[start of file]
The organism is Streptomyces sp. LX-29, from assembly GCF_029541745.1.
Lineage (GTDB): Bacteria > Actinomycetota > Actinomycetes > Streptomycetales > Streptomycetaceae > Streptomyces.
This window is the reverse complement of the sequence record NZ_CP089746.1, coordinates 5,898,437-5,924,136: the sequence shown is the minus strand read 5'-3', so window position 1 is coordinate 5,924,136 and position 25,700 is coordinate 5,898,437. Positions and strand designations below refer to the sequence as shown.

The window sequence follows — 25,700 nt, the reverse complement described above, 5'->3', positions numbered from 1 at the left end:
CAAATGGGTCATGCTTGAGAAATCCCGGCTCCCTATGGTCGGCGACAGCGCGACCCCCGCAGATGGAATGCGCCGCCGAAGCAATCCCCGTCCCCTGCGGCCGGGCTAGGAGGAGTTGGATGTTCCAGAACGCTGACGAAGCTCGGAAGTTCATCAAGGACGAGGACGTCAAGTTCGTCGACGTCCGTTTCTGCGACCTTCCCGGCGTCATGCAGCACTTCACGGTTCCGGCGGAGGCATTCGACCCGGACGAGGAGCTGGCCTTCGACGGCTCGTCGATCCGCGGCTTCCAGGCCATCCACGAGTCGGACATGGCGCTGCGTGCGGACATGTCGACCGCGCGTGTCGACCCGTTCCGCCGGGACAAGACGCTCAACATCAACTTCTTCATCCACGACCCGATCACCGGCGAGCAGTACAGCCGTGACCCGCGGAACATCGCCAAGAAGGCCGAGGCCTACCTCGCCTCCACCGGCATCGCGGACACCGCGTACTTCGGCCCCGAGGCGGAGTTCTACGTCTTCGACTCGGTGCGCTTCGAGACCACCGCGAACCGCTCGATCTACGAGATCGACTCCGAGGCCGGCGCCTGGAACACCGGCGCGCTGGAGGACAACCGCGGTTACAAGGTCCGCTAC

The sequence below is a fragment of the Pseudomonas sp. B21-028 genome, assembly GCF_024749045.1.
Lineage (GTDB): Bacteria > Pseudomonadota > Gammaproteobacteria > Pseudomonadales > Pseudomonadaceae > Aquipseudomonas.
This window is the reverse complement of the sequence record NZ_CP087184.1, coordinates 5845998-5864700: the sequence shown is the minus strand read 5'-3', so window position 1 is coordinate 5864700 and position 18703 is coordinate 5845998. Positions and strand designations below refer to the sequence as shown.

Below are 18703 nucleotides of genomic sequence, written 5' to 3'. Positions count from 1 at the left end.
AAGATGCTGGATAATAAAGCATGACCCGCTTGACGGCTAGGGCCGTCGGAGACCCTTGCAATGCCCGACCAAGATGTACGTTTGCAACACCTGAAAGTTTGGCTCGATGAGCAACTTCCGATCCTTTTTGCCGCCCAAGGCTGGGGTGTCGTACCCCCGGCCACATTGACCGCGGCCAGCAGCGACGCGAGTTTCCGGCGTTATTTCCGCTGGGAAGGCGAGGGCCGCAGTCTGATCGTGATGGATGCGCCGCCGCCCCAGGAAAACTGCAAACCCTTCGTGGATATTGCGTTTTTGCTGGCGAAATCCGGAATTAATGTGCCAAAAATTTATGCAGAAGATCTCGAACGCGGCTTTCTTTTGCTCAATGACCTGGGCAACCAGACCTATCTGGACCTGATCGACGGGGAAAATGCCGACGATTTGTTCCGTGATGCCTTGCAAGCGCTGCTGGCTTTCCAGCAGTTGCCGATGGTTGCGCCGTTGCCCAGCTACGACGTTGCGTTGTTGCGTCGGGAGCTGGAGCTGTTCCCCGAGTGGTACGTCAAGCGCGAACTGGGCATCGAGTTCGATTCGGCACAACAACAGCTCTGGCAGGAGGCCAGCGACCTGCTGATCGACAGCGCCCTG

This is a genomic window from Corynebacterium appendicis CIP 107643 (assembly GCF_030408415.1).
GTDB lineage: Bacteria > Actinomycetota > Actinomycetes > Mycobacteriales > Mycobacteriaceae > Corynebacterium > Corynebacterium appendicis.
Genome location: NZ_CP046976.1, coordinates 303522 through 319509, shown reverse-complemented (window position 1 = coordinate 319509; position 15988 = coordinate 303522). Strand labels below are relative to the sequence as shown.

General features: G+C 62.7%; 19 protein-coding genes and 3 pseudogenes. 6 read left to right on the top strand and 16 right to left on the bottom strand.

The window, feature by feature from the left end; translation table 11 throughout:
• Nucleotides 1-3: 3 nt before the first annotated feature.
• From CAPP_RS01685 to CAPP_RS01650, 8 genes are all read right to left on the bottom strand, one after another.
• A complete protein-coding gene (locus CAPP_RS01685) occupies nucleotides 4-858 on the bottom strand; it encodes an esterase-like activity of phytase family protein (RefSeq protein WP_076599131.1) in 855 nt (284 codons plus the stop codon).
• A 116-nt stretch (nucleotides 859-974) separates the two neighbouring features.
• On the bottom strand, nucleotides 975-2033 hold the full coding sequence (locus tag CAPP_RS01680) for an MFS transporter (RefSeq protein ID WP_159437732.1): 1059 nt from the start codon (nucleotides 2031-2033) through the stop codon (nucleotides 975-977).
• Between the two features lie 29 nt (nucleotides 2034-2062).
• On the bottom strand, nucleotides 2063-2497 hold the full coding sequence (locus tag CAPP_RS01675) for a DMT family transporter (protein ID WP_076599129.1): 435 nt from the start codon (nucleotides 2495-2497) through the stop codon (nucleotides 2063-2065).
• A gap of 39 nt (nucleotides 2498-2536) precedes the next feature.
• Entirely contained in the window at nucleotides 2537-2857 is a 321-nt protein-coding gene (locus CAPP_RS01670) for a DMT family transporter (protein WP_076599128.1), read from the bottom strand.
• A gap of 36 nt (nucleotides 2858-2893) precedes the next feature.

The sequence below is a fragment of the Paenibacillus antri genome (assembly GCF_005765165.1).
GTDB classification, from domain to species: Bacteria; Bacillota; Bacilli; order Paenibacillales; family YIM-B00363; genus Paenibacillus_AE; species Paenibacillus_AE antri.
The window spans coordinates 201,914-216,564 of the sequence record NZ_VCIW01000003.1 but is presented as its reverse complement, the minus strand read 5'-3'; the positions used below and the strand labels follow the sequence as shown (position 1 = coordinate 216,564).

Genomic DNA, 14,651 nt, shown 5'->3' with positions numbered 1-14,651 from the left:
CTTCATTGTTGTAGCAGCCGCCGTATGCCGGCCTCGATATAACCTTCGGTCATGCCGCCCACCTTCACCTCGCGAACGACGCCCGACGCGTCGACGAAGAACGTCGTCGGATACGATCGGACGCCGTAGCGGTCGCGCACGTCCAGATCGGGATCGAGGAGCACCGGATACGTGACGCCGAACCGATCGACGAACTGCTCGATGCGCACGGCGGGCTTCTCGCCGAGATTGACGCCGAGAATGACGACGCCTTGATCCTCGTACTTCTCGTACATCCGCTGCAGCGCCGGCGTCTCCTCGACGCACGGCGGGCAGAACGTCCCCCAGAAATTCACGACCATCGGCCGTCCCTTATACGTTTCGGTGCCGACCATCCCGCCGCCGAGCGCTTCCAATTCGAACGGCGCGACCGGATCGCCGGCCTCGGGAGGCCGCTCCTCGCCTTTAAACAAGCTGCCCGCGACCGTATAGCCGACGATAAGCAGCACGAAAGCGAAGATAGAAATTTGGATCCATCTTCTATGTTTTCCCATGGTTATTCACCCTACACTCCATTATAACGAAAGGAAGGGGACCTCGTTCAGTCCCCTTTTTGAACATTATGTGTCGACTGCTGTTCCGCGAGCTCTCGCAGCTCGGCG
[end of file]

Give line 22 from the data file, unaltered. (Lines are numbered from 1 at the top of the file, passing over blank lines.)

• On the bottom strand, nucleotides 2063-2497 hold the full coding sequence (locus tag CAPP_RS01675) for a DMT family transporter (protein ID WP_076599129.1): 435 nt from the start codon (nucleotides 2495-2497) through the stop codon (nucleotides 2063-2065).